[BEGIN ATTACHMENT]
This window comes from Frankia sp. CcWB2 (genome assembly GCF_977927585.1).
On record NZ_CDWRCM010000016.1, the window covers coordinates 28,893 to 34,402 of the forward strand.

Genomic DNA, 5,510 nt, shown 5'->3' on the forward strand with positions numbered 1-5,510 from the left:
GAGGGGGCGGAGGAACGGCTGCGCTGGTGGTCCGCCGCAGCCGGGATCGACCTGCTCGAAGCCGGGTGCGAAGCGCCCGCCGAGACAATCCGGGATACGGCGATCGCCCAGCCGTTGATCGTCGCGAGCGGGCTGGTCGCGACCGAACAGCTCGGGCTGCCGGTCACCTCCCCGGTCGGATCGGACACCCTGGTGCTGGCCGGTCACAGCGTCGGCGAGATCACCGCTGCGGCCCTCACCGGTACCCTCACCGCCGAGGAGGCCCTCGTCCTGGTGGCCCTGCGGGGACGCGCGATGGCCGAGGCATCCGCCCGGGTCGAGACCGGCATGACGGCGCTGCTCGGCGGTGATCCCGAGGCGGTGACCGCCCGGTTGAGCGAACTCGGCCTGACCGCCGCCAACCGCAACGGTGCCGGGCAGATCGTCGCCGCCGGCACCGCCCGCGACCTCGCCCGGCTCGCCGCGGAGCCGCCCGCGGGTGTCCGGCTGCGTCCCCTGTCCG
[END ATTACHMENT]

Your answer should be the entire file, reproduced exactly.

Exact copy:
This window comes from Frankia sp. CcWB2 (genome assembly GCF_977927585.1).
On record NZ_CDWRCM010000016.1, the window covers coordinates 28,893 to 34,402 of the forward strand.

Genomic DNA, 5,510 nt, shown 5'->3' on the forward strand with positions numbered 1-5,510 from the left:
GAGGGGGCGGAGGAACGGCTGCGCTGGTGGTCCGCCGCAGCCGGGATCGACCTGCTCGAAGCCGGGTGCGAAGCGCCCGCCGAGACAATCCGGGATACGGCGATCGCCCAGCCGTTGATCGTCGCGAGCGGGCTGGTCGCGACCGAACAGCTCGGGCTGCCGGTCACCTCCCCGGTCGGATCGGACACCCTGGTGCTGGCCGGTCACAGCGTCGGCGAGATCACCGCTGCGGCCCTCACCGGTACCCTCACCGCCGAGGAGGCCCTCGTCCTGGTGGCCCTGCGGGGACGCGCGATGGCCGAGGCATCCGCCCGGGTCGAGACCGGCATGACGGCGCTGCTCGGCGGTGATCCCGAGGCGGTGACCGCCCGGTTGAGCGAACTCGGCCTGACCGCCGCCAACCGCAACGGTGCCGGGCAGATCGTCGCCGCCGGCACCGCCCGCGACCTCGCCCGGCTCGCCGCGGAGCCGCCCGCGGGTGTCCGGCTGCGTCCCCTGTCCG